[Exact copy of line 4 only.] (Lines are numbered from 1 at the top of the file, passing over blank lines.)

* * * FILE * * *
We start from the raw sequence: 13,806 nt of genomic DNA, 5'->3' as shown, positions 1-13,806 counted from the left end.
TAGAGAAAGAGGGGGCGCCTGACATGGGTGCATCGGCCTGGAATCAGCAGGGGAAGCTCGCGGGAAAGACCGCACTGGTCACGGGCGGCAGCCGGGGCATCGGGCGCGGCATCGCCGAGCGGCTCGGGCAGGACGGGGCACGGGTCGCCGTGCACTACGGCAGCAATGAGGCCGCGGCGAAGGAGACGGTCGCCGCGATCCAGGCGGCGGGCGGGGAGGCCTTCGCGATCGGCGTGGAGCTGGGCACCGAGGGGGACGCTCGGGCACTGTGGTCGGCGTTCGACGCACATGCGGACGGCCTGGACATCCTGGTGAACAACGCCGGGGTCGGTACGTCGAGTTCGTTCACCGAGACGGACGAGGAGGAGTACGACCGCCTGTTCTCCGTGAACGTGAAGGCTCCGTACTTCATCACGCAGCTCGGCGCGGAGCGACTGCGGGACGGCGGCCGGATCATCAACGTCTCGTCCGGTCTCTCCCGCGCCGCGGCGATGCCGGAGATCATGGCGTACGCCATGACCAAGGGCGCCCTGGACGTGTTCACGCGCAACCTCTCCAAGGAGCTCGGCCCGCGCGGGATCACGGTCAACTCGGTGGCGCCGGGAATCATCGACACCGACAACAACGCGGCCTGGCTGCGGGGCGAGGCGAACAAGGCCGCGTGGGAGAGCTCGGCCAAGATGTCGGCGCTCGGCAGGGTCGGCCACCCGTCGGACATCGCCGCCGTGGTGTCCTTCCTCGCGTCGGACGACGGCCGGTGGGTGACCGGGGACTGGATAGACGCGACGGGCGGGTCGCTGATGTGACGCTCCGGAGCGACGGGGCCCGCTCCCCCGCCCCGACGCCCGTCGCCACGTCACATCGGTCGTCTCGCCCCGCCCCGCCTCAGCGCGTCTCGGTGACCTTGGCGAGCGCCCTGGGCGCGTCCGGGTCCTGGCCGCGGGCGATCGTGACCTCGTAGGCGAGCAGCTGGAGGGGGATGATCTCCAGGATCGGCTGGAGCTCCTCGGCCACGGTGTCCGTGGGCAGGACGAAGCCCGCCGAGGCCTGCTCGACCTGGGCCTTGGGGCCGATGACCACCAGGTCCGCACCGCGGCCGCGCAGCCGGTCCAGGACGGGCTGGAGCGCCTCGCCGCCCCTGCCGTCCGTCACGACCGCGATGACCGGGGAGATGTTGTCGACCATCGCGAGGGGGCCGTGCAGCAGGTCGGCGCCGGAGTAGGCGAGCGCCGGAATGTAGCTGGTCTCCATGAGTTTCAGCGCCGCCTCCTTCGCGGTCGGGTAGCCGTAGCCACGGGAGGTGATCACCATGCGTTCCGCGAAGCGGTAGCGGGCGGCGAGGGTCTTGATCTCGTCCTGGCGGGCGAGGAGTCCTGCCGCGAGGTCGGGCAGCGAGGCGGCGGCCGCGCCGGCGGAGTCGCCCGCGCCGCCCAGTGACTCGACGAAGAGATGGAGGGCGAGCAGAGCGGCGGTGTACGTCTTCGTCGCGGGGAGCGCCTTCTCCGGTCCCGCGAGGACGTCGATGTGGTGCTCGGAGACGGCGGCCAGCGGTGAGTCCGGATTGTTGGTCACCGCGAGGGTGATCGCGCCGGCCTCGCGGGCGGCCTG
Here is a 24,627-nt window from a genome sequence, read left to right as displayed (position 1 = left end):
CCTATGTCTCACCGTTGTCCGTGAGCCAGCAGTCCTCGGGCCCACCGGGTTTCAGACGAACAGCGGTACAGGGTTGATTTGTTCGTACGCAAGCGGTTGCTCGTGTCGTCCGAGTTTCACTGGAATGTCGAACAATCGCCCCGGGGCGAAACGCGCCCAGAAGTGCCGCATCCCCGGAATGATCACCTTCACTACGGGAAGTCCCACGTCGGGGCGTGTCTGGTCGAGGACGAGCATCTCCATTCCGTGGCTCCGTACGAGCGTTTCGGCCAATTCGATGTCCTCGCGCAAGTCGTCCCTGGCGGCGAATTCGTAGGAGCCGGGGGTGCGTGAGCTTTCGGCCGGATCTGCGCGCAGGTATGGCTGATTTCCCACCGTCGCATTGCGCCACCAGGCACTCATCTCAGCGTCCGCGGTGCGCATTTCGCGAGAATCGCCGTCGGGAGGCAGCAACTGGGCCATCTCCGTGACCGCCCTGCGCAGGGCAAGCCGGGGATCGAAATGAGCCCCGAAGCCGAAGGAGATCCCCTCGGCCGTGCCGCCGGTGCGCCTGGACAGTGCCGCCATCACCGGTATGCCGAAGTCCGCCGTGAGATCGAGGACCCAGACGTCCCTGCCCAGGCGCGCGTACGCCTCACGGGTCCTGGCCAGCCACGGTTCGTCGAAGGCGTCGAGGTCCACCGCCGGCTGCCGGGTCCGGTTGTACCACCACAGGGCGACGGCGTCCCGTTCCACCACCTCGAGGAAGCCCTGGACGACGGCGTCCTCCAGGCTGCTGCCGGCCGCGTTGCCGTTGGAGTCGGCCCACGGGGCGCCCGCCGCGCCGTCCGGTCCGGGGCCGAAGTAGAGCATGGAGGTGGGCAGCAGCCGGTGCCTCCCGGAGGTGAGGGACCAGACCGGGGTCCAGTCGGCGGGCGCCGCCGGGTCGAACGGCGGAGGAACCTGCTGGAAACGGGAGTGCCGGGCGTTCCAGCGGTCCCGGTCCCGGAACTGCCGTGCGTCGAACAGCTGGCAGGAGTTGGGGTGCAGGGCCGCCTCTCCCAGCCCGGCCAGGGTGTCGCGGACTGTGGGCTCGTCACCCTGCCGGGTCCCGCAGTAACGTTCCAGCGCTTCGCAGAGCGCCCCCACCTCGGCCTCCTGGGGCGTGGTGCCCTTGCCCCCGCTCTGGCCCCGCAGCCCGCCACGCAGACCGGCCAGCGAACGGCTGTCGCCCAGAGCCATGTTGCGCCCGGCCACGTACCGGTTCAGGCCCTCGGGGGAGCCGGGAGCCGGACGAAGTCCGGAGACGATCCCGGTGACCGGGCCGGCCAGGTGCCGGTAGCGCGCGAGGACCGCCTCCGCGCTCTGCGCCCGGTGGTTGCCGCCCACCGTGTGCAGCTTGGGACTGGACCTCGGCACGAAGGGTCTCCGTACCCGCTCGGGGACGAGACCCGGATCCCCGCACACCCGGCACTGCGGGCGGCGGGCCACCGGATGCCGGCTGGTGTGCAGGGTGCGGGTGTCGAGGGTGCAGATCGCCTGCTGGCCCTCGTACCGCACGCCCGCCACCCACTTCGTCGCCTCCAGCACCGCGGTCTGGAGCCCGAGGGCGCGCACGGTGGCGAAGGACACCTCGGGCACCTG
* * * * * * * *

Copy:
CCTATGTCTCACCGTTGTCCGTGAGCCAGCAGTCCTCGGGCCCACCGGGTTTCAGACGAACAGCGGTACAGGGTTGATTTGTTCGTACGCAAGCGGTTGCTCGTGTCGTCCGAGTTTCACTGGAATGTCGAACAATCGCCCCGGGGCGAAACGCGCCCAGAAGTGCCGCATCCCCGGAATGATCACCTTCACTACGGGAAGTCCCACGTCGGGGCGTGTCTGGTCGAGGACGAGCATCTCCATTCCGTGGCTCCGTACGAGCGTTTCGGCCAATTCGATGTCCTCGCGCAAGTCGTCCCTGGCGGCGAATTCGTAGGAGCCGGGGGTGCGTGAGCTTTCGGCCGGATCTGCGCGCAGGTATGGCTGATTTCCCACCGTCGCATTGCGCCACCAGGCACTCATCTCAGCGTCCGCGGTGCGCATTTCGCGAGAATCGCCGTCGGGAGGCAGCAACTGGGCCATCTCCGTGACCGCCCTGCGCAGGGCAAGCCGGGGATCGAAATGAGCCCCGAAGCCGAAGGAGATCCCCTCGGCCGTGCCGCCGGTGCGCCTGGACAGTGCCGCCATCACCGGTATGCCGAAGTCCGCCGTGAGATCGAGGACCCAGACGTCCCTGCCCAGGCGCGCGTACGCCTCACGGGTCCTGGCCAGCCACGGTTCGTCGAAGGCGTCGAGGTCCACCGCCGGCTGCCGGGTCCGGTTGTACCACCACAGGGCGACGGCGTCCCGTTCCACCACCTCGAGGAAGCCCTGGACGACGGCGTCCTCCAGGCTGCTGCCGGCCGCGTTGCCGTTGGAGTCGGCCCACGGGGCGCCCGCCGCGCCGTCCGGTCCGGGGCCGAAGTAGAGCATGGAGGTGGGCAGCAGCCGGTGCCTCCCGGAGGTGAGGGACCAGACCGGGGTCCAGTCGGCGGGCGCCGCCGGGTCGAACGGCGGAGGAACCTGCTGGAAACGGGAGTGCCGGGCGTTCCAGCGGTCCCGGTCCCGGAACTGCCGTGCGTCGAACAGCTGGCAGGAGTTGGGGTGCAGGGCCGCCTCTCCCAGCCCGGCCAGGGTGTCGCGGACTGTGGGCTCGTCACCCTGCCGGGTCCCGCAGTAACGTTCCAGCGCTTCGCAGAGCGCCCCCACCTCGGCCTCCTGGGGCGTGGTGCCCTTGCCCCCGCTCTGGCCCCGCAGCCCGCCACGCAGACCGGCCAGCGAACGGCTGTCGCCCAGAGCCATGTTGCGCCCGGCCACGTACCGGTTCAGGCCCTCGGGGGAGCCGGGAGCCGGACGAAGTCCGGAGACGATCCCGGTGACCGGGCCGGCCAGGTGCCGGTAGCGCGCGAGGACCGCCTCCGCGCTCTGCGCCCGGTGGTTGCCGCCCACCGTGTGCAGCTTGGGACTGGACCTCGGCACGAAGGGTCTCCGTACCCGCTCGGGGACGAGACCCGGATCCCCGCACACCCGGCACTGCGGGCGGCGGGCCACCGGATGCCGGCTGGTGTGCAGGGTGCGGGTGTCGAGGGTGCAGATCGCCTGCTGGCCCTCGTACCGCACGCCCGCCACCCACTTCGTCGCCTCCAGCACCGCGGTCTGGAGCCCGAGGGCGCGCACGGTGGCGAAGGACACCTCGGGCACCTG